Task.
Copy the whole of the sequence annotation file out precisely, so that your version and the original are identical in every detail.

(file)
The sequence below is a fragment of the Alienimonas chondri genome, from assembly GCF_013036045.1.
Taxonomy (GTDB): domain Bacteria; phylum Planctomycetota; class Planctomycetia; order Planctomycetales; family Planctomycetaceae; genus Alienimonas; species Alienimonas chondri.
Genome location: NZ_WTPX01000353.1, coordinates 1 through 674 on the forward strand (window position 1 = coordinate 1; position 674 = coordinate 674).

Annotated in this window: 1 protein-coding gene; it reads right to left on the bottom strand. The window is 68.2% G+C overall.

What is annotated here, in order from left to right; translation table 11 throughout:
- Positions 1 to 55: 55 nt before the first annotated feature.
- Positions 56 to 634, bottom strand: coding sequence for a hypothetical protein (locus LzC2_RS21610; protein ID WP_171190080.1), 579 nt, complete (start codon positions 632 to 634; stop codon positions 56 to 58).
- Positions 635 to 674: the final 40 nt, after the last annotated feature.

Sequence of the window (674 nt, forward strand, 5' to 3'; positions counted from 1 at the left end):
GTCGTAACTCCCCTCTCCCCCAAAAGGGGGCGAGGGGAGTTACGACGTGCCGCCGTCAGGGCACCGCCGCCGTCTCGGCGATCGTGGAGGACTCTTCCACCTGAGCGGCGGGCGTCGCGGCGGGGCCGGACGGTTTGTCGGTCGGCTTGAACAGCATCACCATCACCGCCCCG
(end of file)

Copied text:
The sequence below is a fragment of the Alienimonas chondri genome, from assembly GCF_013036045.1.
Taxonomy (GTDB): domain Bacteria; phylum Planctomycetota; class Planctomycetia; order Planctomycetales; family Planctomycetaceae; genus Alienimonas; species Alienimonas chondri.
Genome location: NZ_WTPX01000353.1, coordinates 1 through 674 on the forward strand (window position 1 = coordinate 1; position 674 = coordinate 674).

Annotated in this window: 1 protein-coding gene; it reads right to left on the bottom strand. The window is 68.2% G+C overall.

What is annotated here, in order from left to right; translation table 11 throughout:
- Positions 1 to 55: 55 nt before the first annotated feature.
- Positions 56 to 634, bottom strand: coding sequence for a hypothetical protein (locus LzC2_RS21610; protein ID WP_171190080.1), 579 nt, complete (start codon positions 632 to 634; stop codon positions 56 to 58).
- Positions 635 to 674: the final 40 nt, after the last annotated feature.

Sequence of the window (674 nt, forward strand, 5' to 3'; positions counted from 1 at the left end):
GTCGTAACTCCCCTCTCCCCCAAAAGGGGGCGAGGGGAGTTACGACGTGCCGCCGTCAGGGCACCGCCGCCGTCTCGGCGATCGTGGAGGACTCTTCCACCTGAGCGGCGGGCGTCGCGGCGGGGCCGGACGGTTTGTCGGTCGGCTTGAACAGCATCACCATCACCGCCCCG